efficiently be performed elsewhere." Id. at
475. For instance, in Granholm, the Supreme Court
stated that "New York's in-state presence
requirement runs contrary to [the Supreme Court's]
admonition that States cannot require an out-of-state firm
'to become a resident in order to compete on equal
terms.'" Id. at 475 (first quoting
Halliburton Oil Well Cementing Co. v. Reily, 373
U.S. 64, 72 (1963); and then citing Ward v.
Maryland, 12 Wall. 418 (1871)). Therefore, scrutiny
under the dormant Commerce Clause is not limited to laws
the Supreme Court again emphasized in Granholm that
the Commerce Clause limits a state's power under the
Twenty-first Amendment. According to the Court, "[t]he
central purpose of the [Twenty-first Amendment] was not to
empower States to favor local liquor industries by erecting
barriers to competition." Id. at 487 (quoting
Bacchus, 468 U.S. at 276). Regardless of the
Twenty-first Amendment, "state regulation of alcohol is
limited by the nondiscrimination principle of the Commerce
Clause." Id. (first citing Bacchus,
468 U.S. at 276; then citing Brown-Forman, 476 U.S.
at 573; and then citing Healy v. Beer Inst., 491
U.S. 324 (1989)). Therefore, in Granholm, the
Supreme Court continued to recognize that the Commerce Clause
does limit the Twenty-first Amendment.
a state's alcoholic-beverages law is not immune simply
because it is part of a three-tier system. In
Granholm, New York and Michigan "argue[d] that
any decision invalidating their direct-shipment laws would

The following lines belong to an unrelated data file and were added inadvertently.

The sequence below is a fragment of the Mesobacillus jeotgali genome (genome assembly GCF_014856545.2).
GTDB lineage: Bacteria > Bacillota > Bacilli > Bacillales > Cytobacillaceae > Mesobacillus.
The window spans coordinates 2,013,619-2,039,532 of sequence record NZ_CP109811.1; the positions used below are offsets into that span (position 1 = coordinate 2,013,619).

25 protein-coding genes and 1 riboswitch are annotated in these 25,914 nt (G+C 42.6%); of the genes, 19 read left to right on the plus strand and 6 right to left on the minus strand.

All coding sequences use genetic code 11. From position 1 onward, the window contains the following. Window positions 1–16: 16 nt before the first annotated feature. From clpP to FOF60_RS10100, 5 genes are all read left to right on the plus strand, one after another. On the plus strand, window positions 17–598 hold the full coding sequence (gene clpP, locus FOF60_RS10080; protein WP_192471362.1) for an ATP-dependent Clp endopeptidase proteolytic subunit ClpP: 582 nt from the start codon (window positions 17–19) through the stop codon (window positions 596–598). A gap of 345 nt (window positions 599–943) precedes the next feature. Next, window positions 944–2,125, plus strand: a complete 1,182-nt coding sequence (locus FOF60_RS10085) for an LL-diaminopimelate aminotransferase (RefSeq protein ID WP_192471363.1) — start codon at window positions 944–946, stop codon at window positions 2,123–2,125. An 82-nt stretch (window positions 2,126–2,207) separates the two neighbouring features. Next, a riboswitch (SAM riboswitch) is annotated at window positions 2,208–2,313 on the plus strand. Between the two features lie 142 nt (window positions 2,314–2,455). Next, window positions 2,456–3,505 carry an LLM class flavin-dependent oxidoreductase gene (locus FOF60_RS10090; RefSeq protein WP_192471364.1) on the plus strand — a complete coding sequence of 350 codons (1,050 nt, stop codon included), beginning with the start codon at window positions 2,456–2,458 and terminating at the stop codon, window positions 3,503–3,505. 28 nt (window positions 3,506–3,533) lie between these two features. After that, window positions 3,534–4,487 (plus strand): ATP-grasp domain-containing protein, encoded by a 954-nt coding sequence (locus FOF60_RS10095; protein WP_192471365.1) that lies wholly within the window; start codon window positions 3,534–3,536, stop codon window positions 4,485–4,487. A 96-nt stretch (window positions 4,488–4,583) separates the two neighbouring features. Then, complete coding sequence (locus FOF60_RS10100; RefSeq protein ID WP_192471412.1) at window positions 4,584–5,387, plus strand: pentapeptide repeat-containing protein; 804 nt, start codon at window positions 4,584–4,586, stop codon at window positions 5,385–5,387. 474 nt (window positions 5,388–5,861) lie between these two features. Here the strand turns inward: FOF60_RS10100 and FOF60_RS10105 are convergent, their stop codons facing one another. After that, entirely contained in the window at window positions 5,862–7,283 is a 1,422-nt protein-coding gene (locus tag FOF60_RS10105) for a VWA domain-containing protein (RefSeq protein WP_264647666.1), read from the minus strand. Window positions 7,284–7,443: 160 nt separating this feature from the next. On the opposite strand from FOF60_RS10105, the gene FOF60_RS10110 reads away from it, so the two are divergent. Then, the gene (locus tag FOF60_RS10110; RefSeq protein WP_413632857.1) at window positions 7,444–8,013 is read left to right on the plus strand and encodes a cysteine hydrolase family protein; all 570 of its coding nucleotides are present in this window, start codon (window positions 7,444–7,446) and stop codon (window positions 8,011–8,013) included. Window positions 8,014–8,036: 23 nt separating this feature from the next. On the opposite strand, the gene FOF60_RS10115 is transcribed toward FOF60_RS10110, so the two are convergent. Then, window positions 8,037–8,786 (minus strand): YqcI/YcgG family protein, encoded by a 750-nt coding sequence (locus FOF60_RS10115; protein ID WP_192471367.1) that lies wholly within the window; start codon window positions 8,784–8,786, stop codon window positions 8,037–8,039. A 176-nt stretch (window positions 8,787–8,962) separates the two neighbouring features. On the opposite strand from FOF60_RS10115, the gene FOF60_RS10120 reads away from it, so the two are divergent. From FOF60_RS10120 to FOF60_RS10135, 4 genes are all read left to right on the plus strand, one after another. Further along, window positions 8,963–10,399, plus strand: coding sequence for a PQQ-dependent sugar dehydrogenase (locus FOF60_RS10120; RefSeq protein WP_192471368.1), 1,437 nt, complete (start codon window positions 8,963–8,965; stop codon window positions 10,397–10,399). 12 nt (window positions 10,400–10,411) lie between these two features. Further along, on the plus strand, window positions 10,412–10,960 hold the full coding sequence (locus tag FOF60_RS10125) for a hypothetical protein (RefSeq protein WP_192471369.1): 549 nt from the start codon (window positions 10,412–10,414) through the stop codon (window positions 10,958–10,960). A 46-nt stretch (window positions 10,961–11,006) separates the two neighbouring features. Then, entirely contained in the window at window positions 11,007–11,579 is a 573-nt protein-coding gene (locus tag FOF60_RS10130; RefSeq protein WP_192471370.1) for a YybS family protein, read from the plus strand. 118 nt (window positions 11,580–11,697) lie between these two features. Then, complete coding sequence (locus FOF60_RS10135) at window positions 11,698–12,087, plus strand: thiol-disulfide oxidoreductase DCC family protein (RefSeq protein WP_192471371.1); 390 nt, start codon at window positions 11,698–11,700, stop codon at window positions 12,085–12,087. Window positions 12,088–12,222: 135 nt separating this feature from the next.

call into question the constitutionality of the three-tier
system." Id. at 488. But the Supreme Court
disagreed, noting that, although three-tier systems are
"unquestionably legitimate, " those systems are not
valid when they "involve straightforward attempts to
discriminate in favor of local producers." Id.
at 488, 489. Based on this language, a state's
alcoholic-beverages law is not automatically valid simply
because it addresses a portion of a three-tier
lastly, the Supreme Court did not state that the Commerce
Clause applies only to alcoholic-beverages laws regarding
producers. The statement that "[s]tate policies are
protected under the Twenty-first Amendment when they treat
liquor produced out of state the same as its domestic
equivalent" must be read in its context. Id. at
489. The Supreme Court wrote the full paragraph as follows:
The States argue that any decision invalidating their
direct-shipment laws would call into question the
constitutionality of the three-tier system. This does not
follow from our holding. "The Twenty-first Amendment
grants the States virtually complete control over whether to
permit importation or sale of liquor and how to structure the
liquor distribution system." Midcal, supra, at
110. A State which chooses to ban the sale and consumption of
alcohol altogether could bar its importation; and, as our
history shows, it would have to do so to make its laws
effective. States may also assume direct control of liquor
distribution through state-run outlets or funnel sales
through the three-tier system. We have previously recognized
that the three-tier system itself is "unquestionably
legitimate." North Dakota v. United States, 495
U.S., at 432. See also id., at 447 (Scalia, J.,
concurring in judgment) ("The Twenty-first Amendment . .
. empowers North Dakota to require that all liquor sold for
use in the State be purchased from a licensed in-state
wholesaler"). State policies are protected under the
Twenty-first Amendment when they treat liquor produced ...